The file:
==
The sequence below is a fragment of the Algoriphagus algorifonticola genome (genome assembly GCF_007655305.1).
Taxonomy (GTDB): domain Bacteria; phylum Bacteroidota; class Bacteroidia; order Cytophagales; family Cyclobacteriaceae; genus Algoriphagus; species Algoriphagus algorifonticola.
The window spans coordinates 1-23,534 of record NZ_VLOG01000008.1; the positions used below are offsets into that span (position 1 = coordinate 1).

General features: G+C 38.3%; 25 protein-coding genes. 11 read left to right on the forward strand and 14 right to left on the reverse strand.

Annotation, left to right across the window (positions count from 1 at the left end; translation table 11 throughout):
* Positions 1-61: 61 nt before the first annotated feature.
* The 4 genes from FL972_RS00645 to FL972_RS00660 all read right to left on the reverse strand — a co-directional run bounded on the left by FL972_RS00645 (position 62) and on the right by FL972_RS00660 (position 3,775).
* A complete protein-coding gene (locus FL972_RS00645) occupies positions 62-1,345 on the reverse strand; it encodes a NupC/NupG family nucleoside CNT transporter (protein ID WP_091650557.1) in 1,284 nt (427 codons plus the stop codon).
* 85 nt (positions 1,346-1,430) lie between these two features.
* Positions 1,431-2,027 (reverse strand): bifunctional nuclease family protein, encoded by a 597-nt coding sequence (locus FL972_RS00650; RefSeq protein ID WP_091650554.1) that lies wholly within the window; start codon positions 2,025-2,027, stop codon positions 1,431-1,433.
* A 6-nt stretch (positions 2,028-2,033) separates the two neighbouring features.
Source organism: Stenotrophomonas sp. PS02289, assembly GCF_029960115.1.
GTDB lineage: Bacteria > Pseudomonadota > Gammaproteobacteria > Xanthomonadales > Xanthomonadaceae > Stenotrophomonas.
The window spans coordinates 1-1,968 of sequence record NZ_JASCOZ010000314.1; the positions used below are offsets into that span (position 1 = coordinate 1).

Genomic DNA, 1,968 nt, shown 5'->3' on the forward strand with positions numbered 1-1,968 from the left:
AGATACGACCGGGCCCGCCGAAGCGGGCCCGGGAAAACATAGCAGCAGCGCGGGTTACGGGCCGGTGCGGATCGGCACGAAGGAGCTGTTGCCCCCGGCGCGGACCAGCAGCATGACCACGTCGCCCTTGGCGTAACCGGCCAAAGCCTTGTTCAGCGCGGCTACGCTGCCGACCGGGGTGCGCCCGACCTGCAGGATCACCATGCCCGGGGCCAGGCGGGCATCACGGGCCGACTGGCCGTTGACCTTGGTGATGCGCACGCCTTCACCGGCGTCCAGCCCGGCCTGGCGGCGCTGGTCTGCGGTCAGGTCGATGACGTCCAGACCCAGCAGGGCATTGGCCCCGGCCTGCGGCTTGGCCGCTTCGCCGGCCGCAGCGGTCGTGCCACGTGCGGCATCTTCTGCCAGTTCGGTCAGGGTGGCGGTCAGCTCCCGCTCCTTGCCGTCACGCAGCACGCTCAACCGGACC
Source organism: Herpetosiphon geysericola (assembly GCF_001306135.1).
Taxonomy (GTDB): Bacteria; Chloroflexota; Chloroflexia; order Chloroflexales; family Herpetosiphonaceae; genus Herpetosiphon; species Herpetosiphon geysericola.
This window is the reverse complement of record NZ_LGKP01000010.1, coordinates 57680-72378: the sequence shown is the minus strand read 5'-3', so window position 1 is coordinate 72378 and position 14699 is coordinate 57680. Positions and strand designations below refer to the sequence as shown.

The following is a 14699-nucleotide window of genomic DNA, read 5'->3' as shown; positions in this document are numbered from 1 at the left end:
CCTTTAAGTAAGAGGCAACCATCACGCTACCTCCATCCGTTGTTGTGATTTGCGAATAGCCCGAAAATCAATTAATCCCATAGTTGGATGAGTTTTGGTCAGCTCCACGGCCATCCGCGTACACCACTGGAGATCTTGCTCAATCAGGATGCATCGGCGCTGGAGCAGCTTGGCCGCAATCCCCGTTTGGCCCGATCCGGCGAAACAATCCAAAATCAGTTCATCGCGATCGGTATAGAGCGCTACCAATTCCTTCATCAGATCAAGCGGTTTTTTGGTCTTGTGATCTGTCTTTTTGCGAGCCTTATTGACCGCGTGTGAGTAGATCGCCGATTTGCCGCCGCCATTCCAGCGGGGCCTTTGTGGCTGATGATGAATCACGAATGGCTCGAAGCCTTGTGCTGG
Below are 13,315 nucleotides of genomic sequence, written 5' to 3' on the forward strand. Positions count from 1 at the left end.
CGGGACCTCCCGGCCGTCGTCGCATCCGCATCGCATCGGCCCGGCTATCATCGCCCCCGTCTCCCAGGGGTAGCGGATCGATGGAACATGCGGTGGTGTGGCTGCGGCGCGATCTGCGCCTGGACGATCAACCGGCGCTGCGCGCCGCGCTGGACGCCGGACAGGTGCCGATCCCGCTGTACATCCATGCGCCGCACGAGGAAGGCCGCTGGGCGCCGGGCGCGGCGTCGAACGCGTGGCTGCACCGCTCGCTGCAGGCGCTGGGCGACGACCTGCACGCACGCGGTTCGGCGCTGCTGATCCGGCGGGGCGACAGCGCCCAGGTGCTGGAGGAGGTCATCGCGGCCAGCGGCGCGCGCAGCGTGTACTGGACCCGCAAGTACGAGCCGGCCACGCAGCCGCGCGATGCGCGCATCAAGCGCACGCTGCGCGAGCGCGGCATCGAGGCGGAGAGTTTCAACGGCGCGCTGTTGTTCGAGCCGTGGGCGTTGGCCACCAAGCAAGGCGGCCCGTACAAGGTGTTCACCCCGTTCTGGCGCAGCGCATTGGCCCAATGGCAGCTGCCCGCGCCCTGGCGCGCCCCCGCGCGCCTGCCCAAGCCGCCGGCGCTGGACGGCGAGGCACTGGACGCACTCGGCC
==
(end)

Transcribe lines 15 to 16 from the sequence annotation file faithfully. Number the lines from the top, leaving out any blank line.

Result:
Genomic DNA, 1,968 nt, shown 5'->3' on the forward strand with positions numbered 1-1,968 from the left:
AGATACGACCGGGCCCGCCGAAGCGGGCCCGGGAAAACATAGCAGCAGCGCGGGTTACGGGCCGGTGCGGATCGGCACGAAGGAGCTGTTGCCCCCGGCGCGGACCAGCAGCATGACCACGTCGCCCTTGGCGTAACCGGCCAAAGCCTTGTTCAGCGCGGCTACGCTGCCGACCGGGGTGCGCCCGACCTGCAGGATCACCATGCCCGGGGCCAGGCGGGCATCACGGGCCGACTGGCCGTTGACCTTGGTGATGCGCACGCCTTCACCGGCGTCCAGCCCGGCCTGGCGGCGCTGGTCTGCGGTCAGGTCGATGACGTCCAGACCCAGCAGGGCATTGGCCCCGGCCTGCGGCTTGGCCGCTTCGCCGGCCGCAGCGGTCGTGCCACGTGCGGCATCTTCTGCCAGTTCGGTCAGGGTGGCGGTCAGCTCCCGCTCCTTGCCGTCACGCAGCACGCTCAACCGGACC